Movie Review – Bumblebee
Category : Movie Review
Director: Travis Knight
Starring: Hailee Steinfeld, Jorge Lendeborg Jr, John Cena
I’ll always be thankful to Travis Knight and Laika for giving us Kubo and the Two Strings; it was one of the better movies of 2016 and another stunning animated film from one of my favorite studios. But that’s where the problem with Bumblebee arises as well; Knight is an animator, a hell of a good lead animator, but Kubo was his first attempt at directing, and Bumblebee was his first attempt at directing humans. That’s not something you learn over night, and an eye for talent isn’t something you necessarily learn at all, I think you might have to be born with it. Knight brings a good eye for action and sequencing to this movie, but he doesn’t cast it well other than its star, and that’s a major issue whenever the pace settles down or another actor enters the room. Cool effects and characters can only take you so far; talent has to push your vehicle the rest of the way, and there simply wasn’t enough of that here.
We know the story of how Bumblebee the Autobot met Sam Witwicky and helped Optimus Prime save the world, but Bee’s story goes back further, back to the 80s when he was forced to flee his home world of Cybertron to keep the rebellion alive against the evil Decepticon army. Bee was damaged, alone, went into hiding, but was accidentally discovered by a special teenage girl named Charlie, a young woman who felt Bee’s loneliness only too keenly and so sparked a friendship with this old, beat-up car/creature who could neither talk nor remember. But that didn’t stop Charlie and Bee from becoming fast friends, and working together to save not only Cybertron, but Earth as well. The Decepticons came looking for Bee in order to find the location of the rest of the Autobots, hidden somewhere in the galaxy but planning to use the human world as a rallying point. Our heroic duo will have to face evil robot scouts, stave off the U.S. government, and stick together through it all, no matter how grave the danger.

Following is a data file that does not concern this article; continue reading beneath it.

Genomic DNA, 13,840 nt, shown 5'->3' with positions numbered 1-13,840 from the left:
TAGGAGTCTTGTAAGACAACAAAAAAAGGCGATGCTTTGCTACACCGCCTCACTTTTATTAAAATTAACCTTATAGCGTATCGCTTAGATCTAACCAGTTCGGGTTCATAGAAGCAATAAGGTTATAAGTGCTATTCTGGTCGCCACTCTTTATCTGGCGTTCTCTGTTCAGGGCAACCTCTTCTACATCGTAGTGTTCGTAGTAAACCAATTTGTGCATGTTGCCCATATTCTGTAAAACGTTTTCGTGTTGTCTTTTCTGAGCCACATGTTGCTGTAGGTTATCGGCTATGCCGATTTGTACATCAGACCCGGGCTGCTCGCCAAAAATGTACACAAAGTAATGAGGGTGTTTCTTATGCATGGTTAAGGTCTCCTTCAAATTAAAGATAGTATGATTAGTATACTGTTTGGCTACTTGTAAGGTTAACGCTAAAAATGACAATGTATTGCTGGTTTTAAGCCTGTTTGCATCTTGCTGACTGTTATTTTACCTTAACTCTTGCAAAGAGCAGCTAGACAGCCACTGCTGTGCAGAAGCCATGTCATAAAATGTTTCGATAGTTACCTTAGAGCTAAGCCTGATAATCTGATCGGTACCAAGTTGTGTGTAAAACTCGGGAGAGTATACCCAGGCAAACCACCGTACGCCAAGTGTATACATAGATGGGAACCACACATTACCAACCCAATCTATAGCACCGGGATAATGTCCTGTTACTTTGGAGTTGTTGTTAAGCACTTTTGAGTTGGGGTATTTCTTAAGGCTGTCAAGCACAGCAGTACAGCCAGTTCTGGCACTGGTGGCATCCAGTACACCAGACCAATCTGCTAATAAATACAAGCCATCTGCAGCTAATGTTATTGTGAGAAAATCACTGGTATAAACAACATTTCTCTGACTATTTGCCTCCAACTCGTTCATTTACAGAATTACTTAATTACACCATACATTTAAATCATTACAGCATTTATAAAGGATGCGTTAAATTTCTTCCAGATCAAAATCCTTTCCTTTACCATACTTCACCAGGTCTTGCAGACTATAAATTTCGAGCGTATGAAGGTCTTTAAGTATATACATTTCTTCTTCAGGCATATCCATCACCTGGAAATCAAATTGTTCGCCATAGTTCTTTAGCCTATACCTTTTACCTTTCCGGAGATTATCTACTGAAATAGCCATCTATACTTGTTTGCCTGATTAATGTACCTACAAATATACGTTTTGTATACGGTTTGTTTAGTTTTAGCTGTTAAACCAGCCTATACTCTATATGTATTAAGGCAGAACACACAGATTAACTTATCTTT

Bumblebee has been called the obvious best Transformers film, the one we’ve been waiting for, but while I do think it’s head and shoulders better than the awful servings we’ve been handed by the franchise for years, I have to disagree and point to the one that started it all. The original 2007 Transformers is a good movie, not a great movie, but a good movie, and I’d say, if I had to hold the two up next to each other, that the first its slightly better than the most recent. There’s no doubt that this latest attempt is much more successful than most in the series, but we forget that Shia was once the greatest thing since sliced bread, and that his relationship with a cool robot named Bumblebee wowed us, complete with tunes and true friendship. That the story has basically been redone doesn’t bother me at all; it’s different enough, it’s new enough, it’s cool enough, but we need to stop pretending that we’ve never seen a quality Transformers movie; it’s just been a while.
I liked most of what was done in the film, even if a ton of it was borrowed, because you can never have too much lovable machine meets angsty teen, that plot just draws us in, even knowing that we’ve seen it all before. The two troubled individuals, how they form to become something more, the team that triumphs, the lessons learned along the way; it might be sappy, but I don’t mind it, and I doubt most audiences do either, we’re fine with a bit of fluff if it comes from the right place. Add in some action, some cool cars, an intergalactic plot, and we’re along for the ride. But it’s the filler between the chunks that bothered me, and I couldn’t stop noticing it oozing out to reveal a tremendous amount of large gaps. Mainly, I blame the acting, which, apart from Hailee, was horrendous. John Cena? Really? He’s awful, utterly awful, and if he’d had one line as a throwaway soldier we might have been OK, but the guy hung around, and he couldn’t act his way out of a paper bag. John Ortiz was just as hideous, they weren’t helped by their lines, and neither was Charlie’s family, which was pathetic and embarrassing all around. The added ingredients were rotten, even if the meat was tender, so how do you judge the soup? As better than the last one you tasted, and therefore excellent? No, not me, I’m not going to pretend we just saw a savior, because I know better, and you should too.
My rating: ☆ ☆ ☆